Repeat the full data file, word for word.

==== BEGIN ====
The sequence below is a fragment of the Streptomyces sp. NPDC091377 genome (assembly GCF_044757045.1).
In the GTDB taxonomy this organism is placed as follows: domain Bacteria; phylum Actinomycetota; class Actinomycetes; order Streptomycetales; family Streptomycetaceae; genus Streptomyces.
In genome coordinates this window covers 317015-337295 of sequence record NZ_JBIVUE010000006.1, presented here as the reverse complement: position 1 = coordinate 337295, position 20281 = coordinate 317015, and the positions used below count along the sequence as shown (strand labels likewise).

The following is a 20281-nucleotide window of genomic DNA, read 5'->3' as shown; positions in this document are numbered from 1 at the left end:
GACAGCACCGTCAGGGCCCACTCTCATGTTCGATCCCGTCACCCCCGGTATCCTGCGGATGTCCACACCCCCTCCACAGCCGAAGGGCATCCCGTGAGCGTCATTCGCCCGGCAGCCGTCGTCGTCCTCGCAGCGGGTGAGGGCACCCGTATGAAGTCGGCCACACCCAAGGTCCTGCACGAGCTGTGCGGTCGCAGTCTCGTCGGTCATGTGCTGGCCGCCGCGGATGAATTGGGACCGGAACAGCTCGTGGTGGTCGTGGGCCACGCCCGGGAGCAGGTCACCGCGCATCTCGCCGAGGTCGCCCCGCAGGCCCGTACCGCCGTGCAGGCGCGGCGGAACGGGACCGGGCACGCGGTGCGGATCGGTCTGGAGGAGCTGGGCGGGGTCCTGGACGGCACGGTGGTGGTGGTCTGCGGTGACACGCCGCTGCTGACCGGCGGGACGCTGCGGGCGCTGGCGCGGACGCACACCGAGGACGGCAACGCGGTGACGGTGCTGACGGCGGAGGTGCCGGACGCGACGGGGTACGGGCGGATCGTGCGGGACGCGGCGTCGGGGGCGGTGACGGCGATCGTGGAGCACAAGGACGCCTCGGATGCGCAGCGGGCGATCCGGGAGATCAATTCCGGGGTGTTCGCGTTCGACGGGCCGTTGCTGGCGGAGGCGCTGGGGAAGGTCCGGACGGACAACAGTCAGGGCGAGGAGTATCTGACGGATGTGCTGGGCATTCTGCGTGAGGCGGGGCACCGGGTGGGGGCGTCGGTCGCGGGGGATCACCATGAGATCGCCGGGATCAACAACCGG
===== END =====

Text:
The sequence below is a fragment of the Streptomyces sp. NPDC091377 genome (assembly GCF_044757045.1).
In the GTDB taxonomy this organism is placed as follows: domain Bacteria; phylum Actinomycetota; class Actinomycetes; order Streptomycetales; family Streptomycetaceae; genus Streptomyces.
In genome coordinates this window covers 317015-337295 of sequence record NZ_JBIVUE010000006.1, presented here as the reverse complement: position 1 = coordinate 337295, position 20281 = coordinate 317015, and the positions used below count along the sequence as shown (strand labels likewise).

The following is a 20281-nucleotide window of genomic DNA, read 5'->3' as shown; positions in this document are numbered from 1 at the left end:
GACAGCACCGTCAGGGCCCACTCTCATGTTCGATCCCGTCACCCCCGGTATCCTGCGGATGTCCACACCCCCTCCACAGCCGAAGGGCATCCCGTGAGCGTCATTCGCCCGGCAGCCGTCGTCGTCCTCGCAGCGGGTGAGGGCACCCGTATGAAGTCGGCCACACCCAAGGTCCTGCACGAGCTGTGCGGTCGCAGTCTCGTCGGTCATGTGCTGGCCGCCGCGGATGAATTGGGACCGGAACAGCTCGTGGTGGTCGTGGGCCACGCCCGGGAGCAGGTCACCGCGCATCTCGCCGAGGTCGCCCCGCAGGCCCGTACCGCCGTGCAGGCGCGGCGGAACGGGACCGGGCACGCGGTGCGGATCGGTCTGGAGGAGCTGGGCGGGGTCCTGGACGGCACGGTGGTGGTGGTCTGCGGTGACACGCCGCTGCTGACCGGCGGGACGCTGCGGGCGCTGGCGCGGACGCACACCGAGGACGGCAACGCGGTGACGGTGCTGACGGCGGAGGTGCCGGACGCGACGGGGTACGGGCGGATCGTGCGGGACGCGGCGTCGGGGGCGGTGACGGCGATCGTGGAGCACAAGGACGCCTCGGATGCGCAGCGGGCGATCCGGGAGATCAATTCCGGGGTGTTCGCGTTCGACGGGCCGTTGCTGGCGGAGGCGCTGGGGAAGGTCCGGACGGACAACAGTCAGGGCGAGGAGTATCTGACGGATGTGCTGGGCATTCTGCGTGAGGCGGGGCACCGGGTGGGGGCGTCGGTCGCGGGGGATCACCATGAGATCGCCGGGATCAACAACCGG